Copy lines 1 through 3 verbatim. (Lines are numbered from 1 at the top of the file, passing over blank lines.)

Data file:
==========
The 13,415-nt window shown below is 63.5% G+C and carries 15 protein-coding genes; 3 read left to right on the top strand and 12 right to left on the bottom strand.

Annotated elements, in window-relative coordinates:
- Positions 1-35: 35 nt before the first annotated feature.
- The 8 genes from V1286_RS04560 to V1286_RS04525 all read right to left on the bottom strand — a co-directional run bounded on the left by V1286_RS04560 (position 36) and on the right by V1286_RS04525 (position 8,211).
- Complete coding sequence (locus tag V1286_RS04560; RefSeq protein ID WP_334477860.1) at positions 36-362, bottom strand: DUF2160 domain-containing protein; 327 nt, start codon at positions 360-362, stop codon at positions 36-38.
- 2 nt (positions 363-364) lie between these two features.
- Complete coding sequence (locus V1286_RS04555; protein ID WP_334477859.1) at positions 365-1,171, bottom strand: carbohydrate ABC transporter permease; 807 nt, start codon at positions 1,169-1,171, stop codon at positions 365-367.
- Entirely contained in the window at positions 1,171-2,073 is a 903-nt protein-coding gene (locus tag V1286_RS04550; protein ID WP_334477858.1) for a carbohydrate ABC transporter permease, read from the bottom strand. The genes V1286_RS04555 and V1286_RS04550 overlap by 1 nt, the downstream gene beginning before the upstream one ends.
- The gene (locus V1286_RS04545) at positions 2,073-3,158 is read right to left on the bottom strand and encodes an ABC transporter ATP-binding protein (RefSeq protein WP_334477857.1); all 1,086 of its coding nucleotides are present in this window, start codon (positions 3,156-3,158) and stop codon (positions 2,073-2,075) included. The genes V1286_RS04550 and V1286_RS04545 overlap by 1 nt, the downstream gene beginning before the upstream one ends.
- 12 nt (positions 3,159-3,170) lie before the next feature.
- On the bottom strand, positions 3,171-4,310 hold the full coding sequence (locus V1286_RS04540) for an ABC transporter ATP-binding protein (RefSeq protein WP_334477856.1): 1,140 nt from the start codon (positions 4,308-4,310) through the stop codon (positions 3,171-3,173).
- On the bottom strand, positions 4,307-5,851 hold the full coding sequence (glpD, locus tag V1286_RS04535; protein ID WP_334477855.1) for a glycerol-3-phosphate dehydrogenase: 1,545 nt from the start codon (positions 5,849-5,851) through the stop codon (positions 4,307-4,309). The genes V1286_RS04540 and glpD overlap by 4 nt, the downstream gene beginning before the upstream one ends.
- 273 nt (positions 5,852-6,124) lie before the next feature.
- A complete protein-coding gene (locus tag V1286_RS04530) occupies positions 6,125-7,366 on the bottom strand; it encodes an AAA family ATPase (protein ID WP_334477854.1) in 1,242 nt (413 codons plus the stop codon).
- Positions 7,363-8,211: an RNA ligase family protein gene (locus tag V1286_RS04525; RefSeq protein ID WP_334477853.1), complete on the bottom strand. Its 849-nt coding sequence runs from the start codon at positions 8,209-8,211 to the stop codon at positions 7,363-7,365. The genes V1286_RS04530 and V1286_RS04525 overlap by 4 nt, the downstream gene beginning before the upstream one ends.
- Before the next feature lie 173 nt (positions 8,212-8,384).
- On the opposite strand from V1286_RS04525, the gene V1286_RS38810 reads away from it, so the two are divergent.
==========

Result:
The 13,415-nt window shown below is 63.5% G+C and carries 15 protein-coding genes; 3 read left to right on the top strand and 12 right to left on the bottom strand.

Annotated elements, in window-relative coordinates:
- Positions 1-35: 35 nt before the first annotated feature.